- Put Teachers and Support Personnel Second: Teachers and their aides are on the front lines. We must support them. We must make our system known as the best place to work in the state if not the nation. We’re nowhere near there now. Madison City and County are widely known as better systems to work in. Was your decision to wait until July 14th to post even one job showing support of teachers? Was your decision to fire every aide that you could showing support for either aides or, more importantly, teachers? Putting just a single aide in a classroom is going to quickly drive the great teachers we currently have away.
- Stakeholder Involvement: Involve the stakeholders in your decisions. If you’re making a decision about where special needs student are going to school, involve special needs parents, teachers, principals and when possible students in the decision. If you make a decision to close a school, discuss it with the people impacted before you do so. This will not substantially impact the speed with which decisions are made, and you might actually manage to avoid spending hundreds of thousands of dollars each year on consultants. The stakeholders in this system are among the best educated people in the state and the nation. Involve us. Use us. We fill out extensive contact information every August with e-mail, cell phones, business phones, and mailing addresses. You have a website. You have a television station. Use the resources available to you.
- Transparency: Every decision you make, excluding some of the personnel decisions that involve the dismissal of an employee, is public information. We live in an age when it costs nearly nothing to publish information (look at this blog for example). The public shouldn’t have to beg and plead with the board and the system to know what the board and the system are doing. You work for us. It’s your job to show us what you’re doing. It’s your job to allow the public to be involved in public meetings. Operate in the open and we’ll trust you. Operate, in even open meetings, in code, and we won’t.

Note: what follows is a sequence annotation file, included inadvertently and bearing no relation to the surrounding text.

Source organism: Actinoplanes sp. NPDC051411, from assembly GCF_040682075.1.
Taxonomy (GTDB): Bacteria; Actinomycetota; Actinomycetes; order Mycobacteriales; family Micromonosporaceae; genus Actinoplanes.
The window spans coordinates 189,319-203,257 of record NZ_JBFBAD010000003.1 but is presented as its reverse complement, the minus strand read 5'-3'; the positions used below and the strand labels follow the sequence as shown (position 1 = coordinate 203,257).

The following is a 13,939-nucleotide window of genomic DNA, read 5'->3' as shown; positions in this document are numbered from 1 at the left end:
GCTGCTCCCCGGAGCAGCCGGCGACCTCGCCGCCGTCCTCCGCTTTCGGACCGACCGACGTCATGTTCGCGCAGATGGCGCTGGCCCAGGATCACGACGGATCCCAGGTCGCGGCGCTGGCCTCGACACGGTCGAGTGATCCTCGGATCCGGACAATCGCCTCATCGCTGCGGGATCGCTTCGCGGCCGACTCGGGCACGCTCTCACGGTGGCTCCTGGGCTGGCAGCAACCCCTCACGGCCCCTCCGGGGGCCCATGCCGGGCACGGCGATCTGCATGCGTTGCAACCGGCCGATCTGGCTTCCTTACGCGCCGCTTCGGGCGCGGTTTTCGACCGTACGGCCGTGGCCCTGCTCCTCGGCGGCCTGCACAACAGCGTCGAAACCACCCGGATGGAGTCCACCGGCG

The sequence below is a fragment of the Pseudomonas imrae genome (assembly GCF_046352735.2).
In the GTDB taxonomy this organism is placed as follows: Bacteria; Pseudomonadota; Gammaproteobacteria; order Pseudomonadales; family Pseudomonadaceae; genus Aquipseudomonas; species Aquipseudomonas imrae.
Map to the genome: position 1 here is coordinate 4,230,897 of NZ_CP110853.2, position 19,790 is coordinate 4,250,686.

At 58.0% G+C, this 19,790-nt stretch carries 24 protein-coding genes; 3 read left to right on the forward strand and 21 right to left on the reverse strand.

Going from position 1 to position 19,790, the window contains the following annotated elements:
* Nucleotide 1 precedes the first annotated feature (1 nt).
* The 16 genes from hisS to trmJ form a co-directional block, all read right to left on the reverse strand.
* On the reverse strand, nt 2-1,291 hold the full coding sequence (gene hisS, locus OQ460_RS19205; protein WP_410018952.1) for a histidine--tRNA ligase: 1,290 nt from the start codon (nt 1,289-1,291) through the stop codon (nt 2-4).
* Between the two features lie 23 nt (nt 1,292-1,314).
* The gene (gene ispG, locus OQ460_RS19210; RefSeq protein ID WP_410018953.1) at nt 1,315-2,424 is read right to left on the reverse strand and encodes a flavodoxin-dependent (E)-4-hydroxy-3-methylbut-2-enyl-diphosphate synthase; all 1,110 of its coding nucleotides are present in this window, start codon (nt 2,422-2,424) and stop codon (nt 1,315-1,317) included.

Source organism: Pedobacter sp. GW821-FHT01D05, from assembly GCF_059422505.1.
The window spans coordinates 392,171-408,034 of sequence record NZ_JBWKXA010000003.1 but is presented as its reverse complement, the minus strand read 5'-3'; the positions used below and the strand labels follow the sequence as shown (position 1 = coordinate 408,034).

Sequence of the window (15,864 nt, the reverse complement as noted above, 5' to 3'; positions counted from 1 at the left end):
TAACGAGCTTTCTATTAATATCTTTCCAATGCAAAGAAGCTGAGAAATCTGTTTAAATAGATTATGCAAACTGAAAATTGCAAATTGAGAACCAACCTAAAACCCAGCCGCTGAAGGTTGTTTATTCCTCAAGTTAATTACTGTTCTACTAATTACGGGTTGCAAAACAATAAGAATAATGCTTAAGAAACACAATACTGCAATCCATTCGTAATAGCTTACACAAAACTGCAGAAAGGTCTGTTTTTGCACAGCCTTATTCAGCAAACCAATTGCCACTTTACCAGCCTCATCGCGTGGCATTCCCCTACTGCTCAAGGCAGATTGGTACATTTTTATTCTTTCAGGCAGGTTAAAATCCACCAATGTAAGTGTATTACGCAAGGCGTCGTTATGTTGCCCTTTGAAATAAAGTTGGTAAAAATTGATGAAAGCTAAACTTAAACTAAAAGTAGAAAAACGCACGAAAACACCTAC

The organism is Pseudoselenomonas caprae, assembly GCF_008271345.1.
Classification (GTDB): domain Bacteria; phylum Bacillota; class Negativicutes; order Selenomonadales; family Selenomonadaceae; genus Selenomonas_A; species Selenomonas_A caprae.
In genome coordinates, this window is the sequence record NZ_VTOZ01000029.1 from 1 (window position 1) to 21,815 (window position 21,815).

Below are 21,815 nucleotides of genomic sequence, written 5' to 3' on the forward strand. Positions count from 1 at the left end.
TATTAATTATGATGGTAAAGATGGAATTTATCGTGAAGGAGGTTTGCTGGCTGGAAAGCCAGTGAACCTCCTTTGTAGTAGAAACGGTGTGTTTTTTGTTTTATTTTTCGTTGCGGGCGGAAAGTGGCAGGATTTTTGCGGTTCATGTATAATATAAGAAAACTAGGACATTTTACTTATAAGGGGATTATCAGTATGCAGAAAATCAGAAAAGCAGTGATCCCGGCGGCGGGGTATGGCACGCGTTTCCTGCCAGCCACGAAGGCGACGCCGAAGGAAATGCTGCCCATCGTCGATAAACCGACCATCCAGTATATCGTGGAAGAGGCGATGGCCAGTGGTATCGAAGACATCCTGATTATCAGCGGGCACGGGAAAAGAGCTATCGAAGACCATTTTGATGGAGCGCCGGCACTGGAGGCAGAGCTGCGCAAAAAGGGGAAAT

- Do Your Job Competently: I don’t expect or require perfection. Everyone makes mistakes. All I ask is that you work to minimize your mistakes, and own and correct them whenever possible. Has the board publicly taken responsibility for allowing $175,000 worth of food spoil?
Again, that’s it. That’s all I’m looking for or expecting. Honestly, if you even make an attempt at most of these, I’ll probably sing your praises.
It would thrill me to never write another blog post about Huntsville City Schools except in praise.
I would love to have my Thursday nights back.
But so far I’ve had little to no indication that the board or Dr. Wardynski intends to do any of these things. The approach they’ve taken since July 5th is to limit transparency and limit stakeholder involvement. And it’s just insane to expect a written copy of a plan.
Am I being unreasonable? Are my expectations too high? Feel free to let me know if you think so below. Unlike our elected officials who are paid to listen to us, I am thrilled to receive feedback from the public.